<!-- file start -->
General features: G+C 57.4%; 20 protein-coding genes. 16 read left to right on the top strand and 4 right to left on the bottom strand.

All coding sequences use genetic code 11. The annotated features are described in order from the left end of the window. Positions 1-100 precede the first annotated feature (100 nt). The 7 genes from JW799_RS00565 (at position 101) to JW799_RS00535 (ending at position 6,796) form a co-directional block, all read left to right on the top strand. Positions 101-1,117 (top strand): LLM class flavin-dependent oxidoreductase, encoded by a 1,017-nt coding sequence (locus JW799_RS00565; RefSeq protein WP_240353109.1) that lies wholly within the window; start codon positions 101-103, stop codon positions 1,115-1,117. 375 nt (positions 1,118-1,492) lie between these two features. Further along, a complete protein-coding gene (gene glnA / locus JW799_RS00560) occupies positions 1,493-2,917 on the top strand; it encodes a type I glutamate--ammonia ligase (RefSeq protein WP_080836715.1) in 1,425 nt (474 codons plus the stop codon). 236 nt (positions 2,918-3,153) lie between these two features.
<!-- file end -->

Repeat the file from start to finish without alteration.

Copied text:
General features: G+C 57.4%; 20 protein-coding genes. 16 read left to right on the top strand and 4 right to left on the bottom strand.

All coding sequences use genetic code 11. The annotated features are described in order from the left end of the window. Positions 1-100 precede the first annotated feature (100 nt). The 7 genes from JW799_RS00565 (at position 101) to JW799_RS00535 (ending at position 6,796) form a co-directional block, all read left to right on the top strand. Positions 101-1,117 (top strand): LLM class flavin-dependent oxidoreductase, encoded by a 1,017-nt coding sequence (locus JW799_RS00565; RefSeq protein WP_240353109.1) that lies wholly within the window; start codon positions 101-103, stop codon positions 1,115-1,117. 375 nt (positions 1,118-1,492) lie between these two features. Further along, a complete protein-coding gene (gene glnA / locus JW799_RS00560) occupies positions 1,493-2,917 on the top strand; it encodes a type I glutamate--ammonia ligase (RefSeq protein WP_080836715.1) in 1,425 nt (474 codons plus the stop codon). 236 nt (positions 2,918-3,153) lie between these two features.